- DON’T judge a wine by its screw cap. There are many quality wines that are bottled using this method. The design of the screw cap has evolved over the years to mimic the qualities of cork.
OTHER POINTS TO NOTE:
- If you have trouble deciding which bottle of Pinot Noir or Sauvignon Blanc to choose, go for the single-vineyard selection. A single-vineyard wine, generally speaking, will have been treated with the utmost care from farm to glass.
- It is completely acceptable to ask the server or sommelier to serve at the proper temperature. – A guide is listed at our FFWS site in the Wine 101 section here.
- The sommelier will pour a taste for the host, the person who ordered the wine, to check for soundness of the wine. The sommelier will then pour (clockwise when possible) for all guests before serving the host.
Recently we have received a few questions regarding the presence of crystals on corks as well as on the inside of the bottle’s neck—the concern being that wine purchased was a faulty bottle. I have some good news for those of you who have encountered this phenomenon after opening a bottle – these crystals are in fact, considered to be a sign of quality by wine geeks and connoisseurs alike.
Potassium bitartrate crystals or “wine diamonds” are the result of tartaric acid binding with potassium under very cool conditions. Some wine diamonds appear to be shards of glass while others look like sediment at the bottom of the bottle. Since both the acid and potassium exist naturally in the grape, these diamonds are commonly found in the bottle and are harmless to consume.
Some winemakers choose to force the presence of the crystals by lowering the temperature of the wine while it’s in tank in order to separate the crystals from the wine. This process, called cold stabilization, allows the finished wine to appear less opaque. There are those however, that believe this process also changes the overall structure, ageability and “feel” of the wine. Some winemakers choose to forgo cold-stabilization and lean towards the idea that the less interference in the natural process, the better quality of winemaking. One should also note that these acids fall out at a lower rate when the fermentation temperature is not manipulated to speed up the process, which is another indicator of a winemaker who is letting nature run its course.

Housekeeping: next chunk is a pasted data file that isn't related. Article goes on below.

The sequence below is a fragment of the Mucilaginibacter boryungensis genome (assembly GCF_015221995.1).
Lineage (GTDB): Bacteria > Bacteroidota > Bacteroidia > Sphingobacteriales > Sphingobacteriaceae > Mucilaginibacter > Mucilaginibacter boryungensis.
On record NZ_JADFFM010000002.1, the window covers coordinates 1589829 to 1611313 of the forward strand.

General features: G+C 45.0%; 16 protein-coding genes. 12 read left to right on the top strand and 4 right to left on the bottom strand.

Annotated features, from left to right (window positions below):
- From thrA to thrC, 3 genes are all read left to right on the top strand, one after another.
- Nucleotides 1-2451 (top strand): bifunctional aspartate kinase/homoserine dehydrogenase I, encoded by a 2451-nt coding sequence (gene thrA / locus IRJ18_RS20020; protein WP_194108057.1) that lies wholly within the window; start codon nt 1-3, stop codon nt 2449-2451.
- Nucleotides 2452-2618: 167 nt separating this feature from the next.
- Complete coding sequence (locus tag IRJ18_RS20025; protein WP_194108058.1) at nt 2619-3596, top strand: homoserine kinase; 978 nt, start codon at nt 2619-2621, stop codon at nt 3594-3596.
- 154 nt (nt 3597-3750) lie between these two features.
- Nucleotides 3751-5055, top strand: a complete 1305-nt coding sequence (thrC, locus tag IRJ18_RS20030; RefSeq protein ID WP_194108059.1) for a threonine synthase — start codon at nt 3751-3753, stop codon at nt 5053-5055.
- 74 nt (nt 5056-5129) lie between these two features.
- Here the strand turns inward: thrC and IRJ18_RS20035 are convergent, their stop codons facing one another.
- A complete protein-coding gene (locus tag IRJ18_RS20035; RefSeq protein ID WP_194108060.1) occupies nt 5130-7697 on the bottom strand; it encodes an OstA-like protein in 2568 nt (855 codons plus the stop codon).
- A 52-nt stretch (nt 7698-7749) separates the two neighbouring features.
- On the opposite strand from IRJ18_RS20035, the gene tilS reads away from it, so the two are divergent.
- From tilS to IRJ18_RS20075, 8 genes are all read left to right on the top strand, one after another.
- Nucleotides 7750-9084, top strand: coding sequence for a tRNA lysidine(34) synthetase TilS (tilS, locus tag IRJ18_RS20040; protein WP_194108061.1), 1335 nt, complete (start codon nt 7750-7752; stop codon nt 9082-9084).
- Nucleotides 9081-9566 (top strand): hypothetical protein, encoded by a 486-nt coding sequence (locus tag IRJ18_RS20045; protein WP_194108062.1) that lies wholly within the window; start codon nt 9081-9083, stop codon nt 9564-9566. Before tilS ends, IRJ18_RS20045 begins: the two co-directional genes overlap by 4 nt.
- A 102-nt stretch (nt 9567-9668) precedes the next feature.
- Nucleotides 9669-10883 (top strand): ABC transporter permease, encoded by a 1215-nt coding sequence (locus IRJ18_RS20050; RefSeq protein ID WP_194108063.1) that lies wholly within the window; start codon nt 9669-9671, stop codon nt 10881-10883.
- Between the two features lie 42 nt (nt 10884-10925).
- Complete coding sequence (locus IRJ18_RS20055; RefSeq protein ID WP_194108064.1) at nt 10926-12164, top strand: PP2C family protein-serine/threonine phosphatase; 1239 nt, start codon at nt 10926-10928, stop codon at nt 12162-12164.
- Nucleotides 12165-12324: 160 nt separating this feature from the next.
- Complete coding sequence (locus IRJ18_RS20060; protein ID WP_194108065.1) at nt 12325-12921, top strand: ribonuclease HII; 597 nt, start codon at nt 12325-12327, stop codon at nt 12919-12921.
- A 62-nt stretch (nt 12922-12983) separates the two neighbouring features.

Should you notice these crystals on your cork or in your bottle and prefer to drink your wine diamond-free, you can remove them in the same manner as you would to decant for sediment, knowing that your wine was made in the most natural manner possible.
In response to a recent question, a late harvest wine is made from grapes that are allowed to remain on the vine for days or sometimes weeks longer than a typical harvest. Due to the longer hang time, the grape’s natural sugars are higher than those picked during the first harvest. The higher sugar content allows the winemaker to create more powerful and intense dry or sweet wines. Many of the sweeter style late harvest wines are often the result of the fungus Botrytis Cinerea, commonly called Botrytis or Noble Rot, which attacks the grapes. Under proper weather conditions, Botrytis will set in and essentially dehydrate the grape while it remains intact on its cluster. The grape then has advanced levels of both sugar and acid which together create mouthwateringly sweet wines that can pair well with a variety of dishes. Here are three late harvest wines available in our FFWS portfolio.
On their own, these wines are the perfect end to any meal. They’re delicious with certain desserts that are naturally sweetened or with dark chocolates. A classic pairing with complex late harvest wines is a rich, salty dish such as a duck liver mousse or chicken paté.
- What is decanting?